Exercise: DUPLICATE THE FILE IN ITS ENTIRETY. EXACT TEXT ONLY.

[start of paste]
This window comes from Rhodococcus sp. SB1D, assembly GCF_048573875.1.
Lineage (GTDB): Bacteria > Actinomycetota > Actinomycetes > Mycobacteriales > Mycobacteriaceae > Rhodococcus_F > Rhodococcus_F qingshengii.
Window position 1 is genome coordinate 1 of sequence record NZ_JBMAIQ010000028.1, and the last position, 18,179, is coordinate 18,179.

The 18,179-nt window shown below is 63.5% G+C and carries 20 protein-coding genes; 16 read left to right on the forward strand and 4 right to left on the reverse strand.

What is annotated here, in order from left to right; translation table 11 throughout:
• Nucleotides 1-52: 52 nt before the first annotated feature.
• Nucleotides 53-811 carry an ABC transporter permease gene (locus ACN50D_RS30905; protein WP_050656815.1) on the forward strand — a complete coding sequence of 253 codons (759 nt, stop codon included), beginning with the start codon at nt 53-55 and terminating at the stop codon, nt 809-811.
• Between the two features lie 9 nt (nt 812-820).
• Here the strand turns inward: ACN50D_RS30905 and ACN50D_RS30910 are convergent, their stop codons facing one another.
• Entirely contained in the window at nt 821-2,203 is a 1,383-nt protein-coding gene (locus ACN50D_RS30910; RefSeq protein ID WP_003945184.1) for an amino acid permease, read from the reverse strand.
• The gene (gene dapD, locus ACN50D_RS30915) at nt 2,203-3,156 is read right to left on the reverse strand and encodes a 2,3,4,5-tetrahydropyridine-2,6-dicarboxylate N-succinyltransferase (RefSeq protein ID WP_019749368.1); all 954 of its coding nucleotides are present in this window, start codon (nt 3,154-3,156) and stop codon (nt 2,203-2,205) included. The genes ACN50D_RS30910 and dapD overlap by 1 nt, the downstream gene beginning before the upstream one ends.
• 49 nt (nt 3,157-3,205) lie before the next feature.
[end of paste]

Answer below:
This window comes from Rhodococcus sp. SB1D, assembly GCF_048573875.1.
Lineage (GTDB): Bacteria > Actinomycetota > Actinomycetes > Mycobacteriales > Mycobacteriaceae > Rhodococcus_F > Rhodococcus_F qingshengii.
Window position 1 is genome coordinate 1 of sequence record NZ_JBMAIQ010000028.1, and the last position, 18,179, is coordinate 18,179.

The 18,179-nt window shown below is 63.5% G+C and carries 20 protein-coding genes; 16 read left to right on the forward strand and 4 right to left on the reverse strand.

What is annotated here, in order from left to right; translation table 11 throughout:
• Nucleotides 1-52: 52 nt before the first annotated feature.
• Nucleotides 53-811 carry an ABC transporter permease gene (locus ACN50D_RS30905; protein WP_050656815.1) on the forward strand — a complete coding sequence of 253 codons (759 nt, stop codon included), beginning with the start codon at nt 53-55 and terminating at the stop codon, nt 809-811.
• Between the two features lie 9 nt (nt 812-820).
• Here the strand turns inward: ACN50D_RS30905 and ACN50D_RS30910 are convergent, their stop codons facing one another.
• Entirely contained in the window at nt 821-2,203 is a 1,383-nt protein-coding gene (locus ACN50D_RS30910; RefSeq protein ID WP_003945184.1) for an amino acid permease, read from the reverse strand.
• The gene (gene dapD, locus ACN50D_RS30915) at nt 2,203-3,156 is read right to left on the reverse strand and encodes a 2,3,4,5-tetrahydropyridine-2,6-dicarboxylate N-succinyltransferase (RefSeq protein ID WP_019749368.1); all 954 of its coding nucleotides are present in this window, start codon (nt 3,154-3,156) and stop codon (nt 2,203-2,205) included. The genes ACN50D_RS30910 and dapD overlap by 1 nt, the downstream gene beginning before the upstream one ends.
• 49 nt (nt 3,157-3,205) lie before the next feature.